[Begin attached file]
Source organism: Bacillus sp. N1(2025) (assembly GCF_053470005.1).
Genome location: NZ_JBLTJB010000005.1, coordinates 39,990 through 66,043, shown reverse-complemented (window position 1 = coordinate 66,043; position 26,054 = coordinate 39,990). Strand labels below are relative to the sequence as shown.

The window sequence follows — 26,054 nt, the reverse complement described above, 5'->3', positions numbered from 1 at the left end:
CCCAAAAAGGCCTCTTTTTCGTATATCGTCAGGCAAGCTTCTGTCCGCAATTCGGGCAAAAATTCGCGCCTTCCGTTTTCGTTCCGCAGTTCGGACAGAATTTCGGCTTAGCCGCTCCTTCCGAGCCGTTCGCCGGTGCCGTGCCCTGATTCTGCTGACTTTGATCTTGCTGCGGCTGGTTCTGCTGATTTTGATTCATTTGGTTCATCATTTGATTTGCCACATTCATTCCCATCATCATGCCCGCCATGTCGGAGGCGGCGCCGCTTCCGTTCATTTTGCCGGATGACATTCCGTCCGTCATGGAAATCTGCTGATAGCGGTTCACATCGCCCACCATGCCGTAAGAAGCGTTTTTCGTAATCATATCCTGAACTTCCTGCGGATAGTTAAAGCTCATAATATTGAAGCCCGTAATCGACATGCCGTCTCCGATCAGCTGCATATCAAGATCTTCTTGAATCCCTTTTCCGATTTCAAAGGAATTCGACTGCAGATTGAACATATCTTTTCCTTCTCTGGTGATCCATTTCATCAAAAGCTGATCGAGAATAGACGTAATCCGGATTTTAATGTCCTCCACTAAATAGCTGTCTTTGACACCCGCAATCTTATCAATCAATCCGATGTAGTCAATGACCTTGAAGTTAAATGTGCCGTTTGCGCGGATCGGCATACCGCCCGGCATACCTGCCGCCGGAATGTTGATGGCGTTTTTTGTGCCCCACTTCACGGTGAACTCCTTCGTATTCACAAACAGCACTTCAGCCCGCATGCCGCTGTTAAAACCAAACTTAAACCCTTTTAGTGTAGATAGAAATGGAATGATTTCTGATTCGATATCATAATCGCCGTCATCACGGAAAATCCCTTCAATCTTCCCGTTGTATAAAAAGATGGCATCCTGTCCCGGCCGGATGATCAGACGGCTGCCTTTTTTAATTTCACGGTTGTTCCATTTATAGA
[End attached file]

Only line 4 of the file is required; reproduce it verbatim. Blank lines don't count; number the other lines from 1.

CCCAAAAAGGCCTCTTTTTCGTATATCGTCAGGCAAGCTTCTGTCCGCAATTCGGGCAAAAATTCGCGCCTTCCGTTTTCGTTCCGCAGTTCGGACAGAATTTCGGCTTAGCCGCTCCTTCCGAGCCGTTCGCCGGTGCCGTGCCCTGATTCTGCTGACTTTGATCTTGCTGCGGCTGGTTCTGCTGATTTTGATTCATTTGGTTCATCATTTGATTTGCCACATTCATTCCCATCATCATGCCCGCCATGTCGGAGGCGGCGCCGCTTCCGTTCATTTTGCCGGATGACATTCCGTCCGTCATGGAAATCTGCTGATAGCGGTTCACATCGCCCACCATGCCGTAAGAAGCGTTTTTCGTAATCATATCCTGAACTTCCTGCGGATAGTTAAAGCTCATAATATTGAAGCCCGTAATCGACATGCCGTCTCCGATCAGCTGCATATCAAGATCTTCTTGAATCCCTTTTCCGATTTCAAAGGAATTCGACTGCAGATTGAACATATCTTTTCCTTCTCTGGTGATCCATTTCATCAAAAGCTGATCGAGAATAGACGTAATCCGGATTTTAATGTCCTCCACTAAATAGCTGTCTTTGACACCCGCAATCTTATCAATCAATCCGATGTAGTCAATGACCTTGAAGTTAAATGTGCCGTTTGCGCGGATCGGCATACCGCCCGGCATACCTGCCGCCGGAATGTTGATGGCGTTTTTTGTGCCCCACTTCACGGTGAACTCCTTCGTATTCACAAACAGCACTTCAGCCCGCATGCCGCTGTTAAAACCAAACTTAAACCCTTTTAGTGTAGATAGAAATGGAATGATTTCTGATTCGATATCATAATCGCCGTCATCACGGAAAATCCCTTCAATCTTCCCGTTGTATAAAAAGATGGCATCCTGTCCCGGCCGGATGATCAGACGGCTGCCTTTTTTAATTTCACGGTTGTTCCATTTATAGA